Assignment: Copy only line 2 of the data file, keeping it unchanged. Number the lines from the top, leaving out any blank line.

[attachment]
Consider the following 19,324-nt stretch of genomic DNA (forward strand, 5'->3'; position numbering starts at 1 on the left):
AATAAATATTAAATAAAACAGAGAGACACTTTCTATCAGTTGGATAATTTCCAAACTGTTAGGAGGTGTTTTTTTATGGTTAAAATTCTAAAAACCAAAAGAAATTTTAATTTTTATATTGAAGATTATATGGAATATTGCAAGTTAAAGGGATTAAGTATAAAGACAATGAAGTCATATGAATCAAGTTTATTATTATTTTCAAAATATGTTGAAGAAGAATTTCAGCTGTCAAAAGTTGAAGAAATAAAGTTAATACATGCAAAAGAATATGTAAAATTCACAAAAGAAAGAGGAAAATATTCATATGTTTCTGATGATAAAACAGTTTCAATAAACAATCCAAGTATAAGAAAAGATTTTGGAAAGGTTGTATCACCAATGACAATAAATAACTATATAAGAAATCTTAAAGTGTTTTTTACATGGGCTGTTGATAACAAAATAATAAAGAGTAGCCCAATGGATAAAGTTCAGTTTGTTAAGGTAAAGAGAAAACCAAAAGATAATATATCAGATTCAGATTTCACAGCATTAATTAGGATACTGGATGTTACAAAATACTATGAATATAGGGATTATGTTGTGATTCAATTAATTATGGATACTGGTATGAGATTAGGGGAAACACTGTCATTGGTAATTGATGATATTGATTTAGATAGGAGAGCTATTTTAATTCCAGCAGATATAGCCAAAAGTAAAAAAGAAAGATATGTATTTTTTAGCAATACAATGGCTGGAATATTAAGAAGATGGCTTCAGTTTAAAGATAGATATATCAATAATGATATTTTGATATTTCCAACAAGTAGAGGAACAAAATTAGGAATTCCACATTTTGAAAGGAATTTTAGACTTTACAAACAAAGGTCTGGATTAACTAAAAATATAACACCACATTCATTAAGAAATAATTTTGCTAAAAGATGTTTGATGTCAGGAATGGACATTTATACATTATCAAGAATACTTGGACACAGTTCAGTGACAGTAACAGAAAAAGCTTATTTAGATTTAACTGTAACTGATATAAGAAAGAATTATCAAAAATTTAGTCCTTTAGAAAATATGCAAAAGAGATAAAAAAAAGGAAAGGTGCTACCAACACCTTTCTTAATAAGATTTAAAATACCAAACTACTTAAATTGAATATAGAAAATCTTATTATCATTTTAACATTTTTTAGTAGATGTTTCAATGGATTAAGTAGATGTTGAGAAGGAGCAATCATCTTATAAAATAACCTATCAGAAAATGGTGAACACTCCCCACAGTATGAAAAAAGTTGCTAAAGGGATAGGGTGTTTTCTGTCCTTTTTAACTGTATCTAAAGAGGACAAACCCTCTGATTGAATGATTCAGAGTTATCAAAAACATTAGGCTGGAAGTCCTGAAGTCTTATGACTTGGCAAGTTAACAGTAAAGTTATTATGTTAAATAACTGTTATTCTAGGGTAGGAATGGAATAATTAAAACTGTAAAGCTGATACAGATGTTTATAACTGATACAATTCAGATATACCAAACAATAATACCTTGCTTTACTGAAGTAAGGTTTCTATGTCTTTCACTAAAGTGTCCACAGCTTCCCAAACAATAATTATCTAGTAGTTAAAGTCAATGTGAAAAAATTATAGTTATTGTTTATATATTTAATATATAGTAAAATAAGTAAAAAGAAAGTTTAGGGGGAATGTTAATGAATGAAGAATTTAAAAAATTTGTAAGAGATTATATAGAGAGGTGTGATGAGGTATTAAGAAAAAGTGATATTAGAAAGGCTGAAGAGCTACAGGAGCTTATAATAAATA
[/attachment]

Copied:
AATAAATATTAAATAAAACAGAGAGACACTTTCTATCAGTTGGATAATTTCCAAACTGTTAGGAGGTGTTTTTTTATGGTTAAAATTCTAAAAACCAAAAGAAATTTTAATTTTTATATTGAAGATTATATGGAATATTGCAAGTTAAAGGGATTAAGTATAAAGACAATGAAGTCATATGAATCAAGTTTATTATTATTTTCAAAATATGTTGAAGAAGAATTTCAGCTGTCAAAAGTTGAAGAAATAAAGTTAATACATGCAAAAGAATATGTAAAATTCACAAAAGAAAGAGGAAAATATTCATATGTTTCTGATGATAAAACAGTTTCAATAAACAATCCAAGTATAAGAAAAGATTTTGGAAAGGTTGTATCACCAATGACAATAAATAACTATATAAGAAATCTTAAAGTGTTTTTTACATGGGCTGTTGATAACAAAATAATAAAGAGTAGCCCAATGGATAAAGTTCAGTTTGTTAAGGTAAAGAGAAAACCAAAAGATAATATATCAGATTCAGATTTCACAGCATTAATTAGGATACTGGATGTTACAAAATACTATGAATATAGGGATTATGTTGTGATTCAATTAATTATGGATACTGGTATGAGATTAGGGGAAACACTGTCATTGGTAATTGATGATATTGATTTAGATAGGAGAGCTATTTTAATTCCAGCAGATATAGCCAAAAGTAAAAAAGAAAGATATGTATTTTTTAGCAATACAATGGCTGGAATATTAAGAAGATGGCTTCAGTTTAAAGATAGATATATCAATAATGATATTTTGATATTTCCAACAAGTAGAGGAACAAAATTAGGAATTCCACATTTTGAAAGGAATTTTAGACTTTACAAACAAAGGTCTGGATTAACTAAAAATATAACACCACATTCATTAAGAAATAATTTTGCTAAAAGATGTTTGATGTCAGGAATGGACATTTATACATTATCAAGAATACTTGGACACAGTTCAGTGACAGTAACAGAAAAAGCTTATTTAGATTTAACTGTAACTGATATAAGAAAGAATTATCAAAAATTTAGTCCTTTAGAAAATATGCAAAAGAGATAAAAAAAAGGAAAGGTGCTACCAACACCTTTCTTAATAAGATTTAAAATACCAAACTACTTAAATTGAATATAGAAAATCTTATTATCATTTTAACATTTTTTAGTAGATGTTTCAATGGATTAAGTAGATGTTGAGAAGGAGCAATCATCTTATAAAATAACCTATCAGAAAATGGTGAACACTCCCCACAGTATGAAAAAAGTTGCTAAAGGGATAGGGTGTTTTCTGTCCTTTTTAACTGTATCTAAAGAGGACAAACCCTCTGATTGAATGATTCAGAGTTATCAAAAACATTAGGCTGGAAGTCCTGAAGTCTTATGACTTGGCAAGTTAACAGTAAAGTTATTATGTTAAATAACTGTTATTCTAGGGTAGGAATGGAATAATTAAAACTGTAAAGCTGATACAGATGTTTATAACTGATACAATTCAGATATACCAAACAATAATACCTTGCTTTACTGAAGTAAGGTTTCTATGTCTTTCACTAAAGTGTCCACAGCTTCCCAAACAATAATTATCTAGTAGTTAAAGTCAATGTGAAAAAATTATAGTTATTGTTTATATATTTAATATATAGTAAAATAAGTAAAAAGAAAGTTTAGGGGGAATGTTAATGAATGAAGAATTTAAAAAATTTGTAAGAGATTATATAGAGAGGTGTGATGAGGTATTAAGAAAAAGTGATATTAGAAAGGCTGAAGAGCTACAGGAGCTTATAATAAATA